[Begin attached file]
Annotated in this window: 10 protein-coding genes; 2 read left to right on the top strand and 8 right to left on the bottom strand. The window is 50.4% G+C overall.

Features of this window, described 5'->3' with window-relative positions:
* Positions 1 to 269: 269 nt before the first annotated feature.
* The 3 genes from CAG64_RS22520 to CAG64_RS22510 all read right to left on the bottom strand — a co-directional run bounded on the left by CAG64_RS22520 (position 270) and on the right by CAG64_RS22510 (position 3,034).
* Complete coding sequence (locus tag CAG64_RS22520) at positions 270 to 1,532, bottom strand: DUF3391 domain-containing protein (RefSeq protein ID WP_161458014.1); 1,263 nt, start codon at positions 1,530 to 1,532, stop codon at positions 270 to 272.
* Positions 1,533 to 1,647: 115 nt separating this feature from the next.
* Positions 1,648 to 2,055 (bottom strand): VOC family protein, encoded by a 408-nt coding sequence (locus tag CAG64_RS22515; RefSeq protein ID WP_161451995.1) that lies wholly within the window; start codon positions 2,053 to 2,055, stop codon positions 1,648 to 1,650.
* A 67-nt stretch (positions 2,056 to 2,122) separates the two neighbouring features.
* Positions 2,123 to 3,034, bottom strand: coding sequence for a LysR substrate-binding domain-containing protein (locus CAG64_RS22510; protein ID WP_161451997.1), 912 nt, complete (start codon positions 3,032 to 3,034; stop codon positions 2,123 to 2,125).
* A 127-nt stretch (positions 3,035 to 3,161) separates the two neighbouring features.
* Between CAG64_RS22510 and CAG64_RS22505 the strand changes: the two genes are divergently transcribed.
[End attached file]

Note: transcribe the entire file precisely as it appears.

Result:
Annotated in this window: 10 protein-coding genes; 2 read left to right on the top strand and 8 right to left on the bottom strand. The window is 50.4% G+C overall.

Features of this window, described 5'->3' with window-relative positions:
* Positions 1 to 269: 269 nt before the first annotated feature.
* The 3 genes from CAG64_RS22520 to CAG64_RS22510 all read right to left on the bottom strand — a co-directional run bounded on the left by CAG64_RS22520 (position 270) and on the right by CAG64_RS22510 (position 3,034).
* Complete coding sequence (locus tag CAG64_RS22520) at positions 270 to 1,532, bottom strand: DUF3391 domain-containing protein (RefSeq protein ID WP_161458014.1); 1,263 nt, start codon at positions 1,530 to 1,532, stop codon at positions 270 to 272.
* Positions 1,533 to 1,647: 115 nt separating this feature from the next.
* Positions 1,648 to 2,055 (bottom strand): VOC family protein, encoded by a 408-nt coding sequence (locus tag CAG64_RS22515; RefSeq protein ID WP_161451995.1) that lies wholly within the window; start codon positions 2,053 to 2,055, stop codon positions 1,648 to 1,650.
* A 67-nt stretch (positions 2,056 to 2,122) separates the two neighbouring features.
* Positions 2,123 to 3,034, bottom strand: coding sequence for a LysR substrate-binding domain-containing protein (locus CAG64_RS22510; protein ID WP_161451997.1), 912 nt, complete (start codon positions 3,032 to 3,034; stop codon positions 2,123 to 2,125).
* A 127-nt stretch (positions 3,035 to 3,161) separates the two neighbouring features.
* Between CAG64_RS22510 and CAG64_RS22505 the strand changes: the two genes are divergently transcribed.